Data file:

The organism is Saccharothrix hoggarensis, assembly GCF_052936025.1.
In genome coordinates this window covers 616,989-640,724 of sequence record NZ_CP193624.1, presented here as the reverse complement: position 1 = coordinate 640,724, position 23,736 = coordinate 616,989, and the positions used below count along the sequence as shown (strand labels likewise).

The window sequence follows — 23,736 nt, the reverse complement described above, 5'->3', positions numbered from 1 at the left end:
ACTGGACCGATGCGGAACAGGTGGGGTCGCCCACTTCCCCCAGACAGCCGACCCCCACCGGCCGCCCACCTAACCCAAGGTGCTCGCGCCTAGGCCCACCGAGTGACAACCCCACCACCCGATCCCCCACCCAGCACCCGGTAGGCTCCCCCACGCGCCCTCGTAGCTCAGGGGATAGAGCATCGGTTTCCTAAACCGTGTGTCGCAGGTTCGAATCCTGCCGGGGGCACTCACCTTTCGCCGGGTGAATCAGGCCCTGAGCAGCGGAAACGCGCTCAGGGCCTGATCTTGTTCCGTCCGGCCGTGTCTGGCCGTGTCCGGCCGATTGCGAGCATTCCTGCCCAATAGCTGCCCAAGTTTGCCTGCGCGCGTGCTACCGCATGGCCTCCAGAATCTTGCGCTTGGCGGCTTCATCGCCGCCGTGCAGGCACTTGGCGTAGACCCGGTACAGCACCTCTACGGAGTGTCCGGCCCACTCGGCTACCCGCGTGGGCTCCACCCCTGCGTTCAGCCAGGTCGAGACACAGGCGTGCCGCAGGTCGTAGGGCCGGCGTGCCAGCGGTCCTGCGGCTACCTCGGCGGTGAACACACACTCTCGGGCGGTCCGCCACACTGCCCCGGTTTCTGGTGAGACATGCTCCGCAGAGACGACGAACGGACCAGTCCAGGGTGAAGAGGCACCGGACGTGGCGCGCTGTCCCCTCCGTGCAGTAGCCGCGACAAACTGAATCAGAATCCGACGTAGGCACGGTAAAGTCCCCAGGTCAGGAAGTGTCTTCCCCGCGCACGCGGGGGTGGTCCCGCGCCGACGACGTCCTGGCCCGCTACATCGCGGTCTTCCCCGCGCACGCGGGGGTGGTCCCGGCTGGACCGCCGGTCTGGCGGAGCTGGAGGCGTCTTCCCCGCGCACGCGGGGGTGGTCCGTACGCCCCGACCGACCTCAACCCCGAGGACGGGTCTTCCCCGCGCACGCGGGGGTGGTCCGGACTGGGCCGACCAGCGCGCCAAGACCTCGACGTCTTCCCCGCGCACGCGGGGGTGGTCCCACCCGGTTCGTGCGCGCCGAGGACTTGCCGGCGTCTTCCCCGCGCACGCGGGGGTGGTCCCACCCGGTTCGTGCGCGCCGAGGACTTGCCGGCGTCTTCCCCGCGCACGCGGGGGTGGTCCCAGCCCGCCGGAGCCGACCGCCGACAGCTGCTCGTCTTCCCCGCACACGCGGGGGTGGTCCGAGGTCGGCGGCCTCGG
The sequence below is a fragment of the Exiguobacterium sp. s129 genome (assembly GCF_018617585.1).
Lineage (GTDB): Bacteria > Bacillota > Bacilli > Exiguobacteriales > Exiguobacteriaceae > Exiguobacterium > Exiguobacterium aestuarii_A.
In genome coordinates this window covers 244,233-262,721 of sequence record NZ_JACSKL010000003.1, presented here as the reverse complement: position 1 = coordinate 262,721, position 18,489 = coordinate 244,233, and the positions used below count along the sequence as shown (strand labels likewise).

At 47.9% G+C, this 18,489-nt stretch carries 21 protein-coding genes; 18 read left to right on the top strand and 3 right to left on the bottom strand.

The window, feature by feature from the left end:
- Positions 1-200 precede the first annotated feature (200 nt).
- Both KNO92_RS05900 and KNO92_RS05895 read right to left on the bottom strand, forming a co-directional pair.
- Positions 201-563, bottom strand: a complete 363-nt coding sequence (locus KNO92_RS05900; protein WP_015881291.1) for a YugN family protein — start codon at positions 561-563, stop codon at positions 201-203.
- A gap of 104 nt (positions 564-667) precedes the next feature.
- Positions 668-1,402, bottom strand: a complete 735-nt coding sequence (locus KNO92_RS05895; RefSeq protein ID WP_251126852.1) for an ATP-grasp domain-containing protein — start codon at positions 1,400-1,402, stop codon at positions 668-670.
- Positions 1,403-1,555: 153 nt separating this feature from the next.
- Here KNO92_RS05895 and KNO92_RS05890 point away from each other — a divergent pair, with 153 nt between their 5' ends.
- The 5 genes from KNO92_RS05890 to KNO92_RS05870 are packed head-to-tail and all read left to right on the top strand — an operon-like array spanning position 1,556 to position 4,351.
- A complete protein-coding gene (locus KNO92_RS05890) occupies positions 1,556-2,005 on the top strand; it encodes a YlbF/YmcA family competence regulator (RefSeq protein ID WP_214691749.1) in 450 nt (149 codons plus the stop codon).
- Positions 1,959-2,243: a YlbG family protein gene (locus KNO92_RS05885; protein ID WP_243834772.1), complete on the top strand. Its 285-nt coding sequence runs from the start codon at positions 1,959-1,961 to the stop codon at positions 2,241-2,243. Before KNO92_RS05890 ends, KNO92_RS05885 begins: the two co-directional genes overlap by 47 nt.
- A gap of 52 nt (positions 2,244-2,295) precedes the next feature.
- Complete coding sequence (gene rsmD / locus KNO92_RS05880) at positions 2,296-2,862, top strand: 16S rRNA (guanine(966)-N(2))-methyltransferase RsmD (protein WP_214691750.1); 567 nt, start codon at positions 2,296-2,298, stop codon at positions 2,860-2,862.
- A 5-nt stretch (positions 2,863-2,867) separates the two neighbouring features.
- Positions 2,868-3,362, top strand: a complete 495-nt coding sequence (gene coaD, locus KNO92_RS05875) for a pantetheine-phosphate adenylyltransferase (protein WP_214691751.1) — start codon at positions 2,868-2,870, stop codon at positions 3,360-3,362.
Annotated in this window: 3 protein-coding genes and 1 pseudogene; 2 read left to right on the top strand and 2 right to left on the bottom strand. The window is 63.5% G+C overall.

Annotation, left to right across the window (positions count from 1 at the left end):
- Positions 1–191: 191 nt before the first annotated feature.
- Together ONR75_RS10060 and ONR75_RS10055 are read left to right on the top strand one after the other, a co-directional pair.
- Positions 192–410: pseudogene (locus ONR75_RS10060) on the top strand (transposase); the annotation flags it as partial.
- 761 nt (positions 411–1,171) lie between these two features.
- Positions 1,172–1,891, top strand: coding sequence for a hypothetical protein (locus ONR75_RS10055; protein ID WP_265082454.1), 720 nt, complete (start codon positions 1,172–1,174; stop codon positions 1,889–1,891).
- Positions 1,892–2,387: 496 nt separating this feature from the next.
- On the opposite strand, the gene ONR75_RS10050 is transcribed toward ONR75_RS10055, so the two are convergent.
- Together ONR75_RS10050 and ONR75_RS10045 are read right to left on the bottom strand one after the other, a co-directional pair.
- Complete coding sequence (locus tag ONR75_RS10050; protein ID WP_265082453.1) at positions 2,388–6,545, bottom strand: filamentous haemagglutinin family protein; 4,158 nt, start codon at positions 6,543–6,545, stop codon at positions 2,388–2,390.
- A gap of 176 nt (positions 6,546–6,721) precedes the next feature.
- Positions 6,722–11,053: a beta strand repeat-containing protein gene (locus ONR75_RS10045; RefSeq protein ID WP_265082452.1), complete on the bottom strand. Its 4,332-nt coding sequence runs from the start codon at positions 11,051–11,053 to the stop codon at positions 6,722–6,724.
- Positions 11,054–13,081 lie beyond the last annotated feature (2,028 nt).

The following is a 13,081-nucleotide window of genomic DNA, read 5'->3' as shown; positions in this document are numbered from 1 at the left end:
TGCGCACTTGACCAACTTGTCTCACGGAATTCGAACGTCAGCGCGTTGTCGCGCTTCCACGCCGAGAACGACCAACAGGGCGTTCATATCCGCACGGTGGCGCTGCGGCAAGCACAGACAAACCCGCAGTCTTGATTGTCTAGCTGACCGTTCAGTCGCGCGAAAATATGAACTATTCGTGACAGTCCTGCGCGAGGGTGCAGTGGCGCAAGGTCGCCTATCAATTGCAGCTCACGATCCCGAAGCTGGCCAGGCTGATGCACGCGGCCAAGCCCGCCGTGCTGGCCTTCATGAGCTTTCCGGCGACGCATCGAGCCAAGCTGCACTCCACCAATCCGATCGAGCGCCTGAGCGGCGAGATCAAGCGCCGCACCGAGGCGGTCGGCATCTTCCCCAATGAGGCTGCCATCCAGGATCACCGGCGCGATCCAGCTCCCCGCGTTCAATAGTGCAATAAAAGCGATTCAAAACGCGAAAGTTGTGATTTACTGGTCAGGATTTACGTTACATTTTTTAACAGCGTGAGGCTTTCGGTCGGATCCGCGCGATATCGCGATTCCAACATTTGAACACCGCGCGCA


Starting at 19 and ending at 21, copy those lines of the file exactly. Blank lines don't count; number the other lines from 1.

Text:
- Positions 1,959-2,243: a YlbG family protein gene (locus KNO92_RS05885; protein ID WP_243834772.1), complete on the top strand. Its 285-nt coding sequence runs from the start codon at positions 1,959-1,961 to the stop codon at positions 2,241-2,243. Before KNO92_RS05890 ends, KNO92_RS05885 begins: the two co-directional genes overlap by 47 nt.
- A gap of 52 nt (positions 2,244-2,295) precedes the next feature.
- Complete coding sequence (gene rsmD / locus KNO92_RS05880) at positions 2,296-2,862, top strand: 16S rRNA (guanine(966)-N(2))-methyltransferase RsmD (protein WP_214691750.1); 567 nt, start codon at positions 2,296-2,298, stop codon at positions 2,860-2,862.